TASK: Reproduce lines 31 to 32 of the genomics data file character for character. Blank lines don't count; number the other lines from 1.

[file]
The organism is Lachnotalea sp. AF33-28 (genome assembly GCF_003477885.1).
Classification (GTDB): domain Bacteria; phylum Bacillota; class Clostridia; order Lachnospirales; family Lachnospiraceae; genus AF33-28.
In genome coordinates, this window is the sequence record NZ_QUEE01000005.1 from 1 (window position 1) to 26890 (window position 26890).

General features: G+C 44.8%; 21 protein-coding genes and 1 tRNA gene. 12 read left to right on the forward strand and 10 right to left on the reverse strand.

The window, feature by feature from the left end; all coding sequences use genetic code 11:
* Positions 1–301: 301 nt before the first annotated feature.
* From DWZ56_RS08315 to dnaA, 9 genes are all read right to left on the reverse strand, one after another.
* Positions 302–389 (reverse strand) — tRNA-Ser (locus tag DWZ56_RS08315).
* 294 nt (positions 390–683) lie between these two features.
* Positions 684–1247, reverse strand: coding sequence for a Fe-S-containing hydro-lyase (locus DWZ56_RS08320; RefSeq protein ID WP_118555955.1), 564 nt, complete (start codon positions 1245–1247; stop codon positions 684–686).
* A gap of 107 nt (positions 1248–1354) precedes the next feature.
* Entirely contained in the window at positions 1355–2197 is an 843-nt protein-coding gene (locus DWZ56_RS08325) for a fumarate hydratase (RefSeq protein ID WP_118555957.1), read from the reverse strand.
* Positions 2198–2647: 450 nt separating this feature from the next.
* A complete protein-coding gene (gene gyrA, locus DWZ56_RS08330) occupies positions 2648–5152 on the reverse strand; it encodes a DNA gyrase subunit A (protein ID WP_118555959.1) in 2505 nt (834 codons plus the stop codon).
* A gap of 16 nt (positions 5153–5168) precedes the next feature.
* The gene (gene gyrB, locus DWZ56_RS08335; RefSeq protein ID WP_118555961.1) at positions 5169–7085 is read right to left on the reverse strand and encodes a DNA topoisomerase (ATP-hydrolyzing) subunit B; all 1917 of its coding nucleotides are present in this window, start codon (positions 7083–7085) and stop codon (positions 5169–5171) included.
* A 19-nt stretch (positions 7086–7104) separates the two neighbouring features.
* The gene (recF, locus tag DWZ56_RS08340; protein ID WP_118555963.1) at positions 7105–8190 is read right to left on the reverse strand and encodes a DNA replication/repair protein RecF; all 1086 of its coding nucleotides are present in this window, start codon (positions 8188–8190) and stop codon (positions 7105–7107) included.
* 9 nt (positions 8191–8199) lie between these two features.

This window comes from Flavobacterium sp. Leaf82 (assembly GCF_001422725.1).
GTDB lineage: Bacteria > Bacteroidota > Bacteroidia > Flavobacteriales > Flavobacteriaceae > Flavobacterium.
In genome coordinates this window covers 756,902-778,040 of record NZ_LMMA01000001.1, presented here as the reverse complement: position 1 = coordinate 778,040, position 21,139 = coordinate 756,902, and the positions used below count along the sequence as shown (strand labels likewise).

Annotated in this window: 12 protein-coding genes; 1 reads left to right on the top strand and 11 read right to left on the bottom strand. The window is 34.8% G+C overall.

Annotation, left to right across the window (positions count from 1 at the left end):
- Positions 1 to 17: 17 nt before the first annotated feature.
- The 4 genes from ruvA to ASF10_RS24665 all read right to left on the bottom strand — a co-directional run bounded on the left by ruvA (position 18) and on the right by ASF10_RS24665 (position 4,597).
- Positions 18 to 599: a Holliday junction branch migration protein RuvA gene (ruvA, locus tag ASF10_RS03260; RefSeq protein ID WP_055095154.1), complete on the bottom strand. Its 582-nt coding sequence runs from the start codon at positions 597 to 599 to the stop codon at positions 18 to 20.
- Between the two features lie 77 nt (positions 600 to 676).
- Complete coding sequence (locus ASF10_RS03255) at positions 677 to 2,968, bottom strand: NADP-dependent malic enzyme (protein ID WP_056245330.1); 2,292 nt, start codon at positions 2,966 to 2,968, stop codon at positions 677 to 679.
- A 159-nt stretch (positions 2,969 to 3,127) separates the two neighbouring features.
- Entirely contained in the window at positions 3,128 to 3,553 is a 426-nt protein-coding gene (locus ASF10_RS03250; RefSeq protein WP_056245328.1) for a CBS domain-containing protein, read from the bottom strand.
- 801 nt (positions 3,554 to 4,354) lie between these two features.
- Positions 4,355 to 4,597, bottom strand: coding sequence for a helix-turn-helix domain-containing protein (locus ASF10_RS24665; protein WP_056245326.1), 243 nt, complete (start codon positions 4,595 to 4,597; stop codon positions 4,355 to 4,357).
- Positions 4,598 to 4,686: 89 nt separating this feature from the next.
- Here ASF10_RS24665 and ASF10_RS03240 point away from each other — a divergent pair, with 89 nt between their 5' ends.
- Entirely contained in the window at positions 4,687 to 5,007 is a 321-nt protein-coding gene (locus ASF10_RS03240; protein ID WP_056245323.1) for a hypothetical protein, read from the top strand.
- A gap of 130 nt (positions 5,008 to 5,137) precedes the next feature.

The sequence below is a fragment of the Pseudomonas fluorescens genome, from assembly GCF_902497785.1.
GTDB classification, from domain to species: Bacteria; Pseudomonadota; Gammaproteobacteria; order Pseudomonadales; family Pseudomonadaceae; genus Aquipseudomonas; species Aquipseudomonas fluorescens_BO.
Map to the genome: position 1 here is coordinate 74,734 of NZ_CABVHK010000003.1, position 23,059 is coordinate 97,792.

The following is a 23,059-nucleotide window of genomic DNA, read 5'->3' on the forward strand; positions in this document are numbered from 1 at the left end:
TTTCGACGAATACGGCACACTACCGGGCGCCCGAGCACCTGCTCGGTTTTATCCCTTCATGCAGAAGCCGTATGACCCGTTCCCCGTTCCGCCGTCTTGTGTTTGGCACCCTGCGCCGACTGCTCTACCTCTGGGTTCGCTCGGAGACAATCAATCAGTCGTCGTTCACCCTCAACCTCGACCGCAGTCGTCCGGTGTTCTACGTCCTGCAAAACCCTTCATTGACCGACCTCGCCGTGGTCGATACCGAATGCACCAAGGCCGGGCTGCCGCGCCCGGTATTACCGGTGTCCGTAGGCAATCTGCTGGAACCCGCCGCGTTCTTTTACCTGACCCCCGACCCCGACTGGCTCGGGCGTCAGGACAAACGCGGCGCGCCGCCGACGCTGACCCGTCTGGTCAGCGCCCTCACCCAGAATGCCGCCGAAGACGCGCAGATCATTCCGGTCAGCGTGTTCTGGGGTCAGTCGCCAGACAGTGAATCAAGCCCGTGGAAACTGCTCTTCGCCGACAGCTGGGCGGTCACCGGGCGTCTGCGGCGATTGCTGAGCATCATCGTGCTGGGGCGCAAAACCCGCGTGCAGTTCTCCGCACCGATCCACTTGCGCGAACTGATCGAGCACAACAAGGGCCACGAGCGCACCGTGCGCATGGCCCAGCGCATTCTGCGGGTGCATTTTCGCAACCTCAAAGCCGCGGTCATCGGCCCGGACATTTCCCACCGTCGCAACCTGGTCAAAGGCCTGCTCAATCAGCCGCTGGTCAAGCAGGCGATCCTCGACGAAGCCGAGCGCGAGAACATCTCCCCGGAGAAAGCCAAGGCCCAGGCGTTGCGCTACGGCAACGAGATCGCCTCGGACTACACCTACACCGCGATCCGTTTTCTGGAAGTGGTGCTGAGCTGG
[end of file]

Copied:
- Entirely contained in the window at positions 3,128 to 3,553 is a 426-nt protein-coding gene (locus ASF10_RS03250; RefSeq protein WP_056245328.1) for a CBS domain-containing protein, read from the bottom strand.
- 801 nt (positions 3,554 to 4,354) lie between these two features.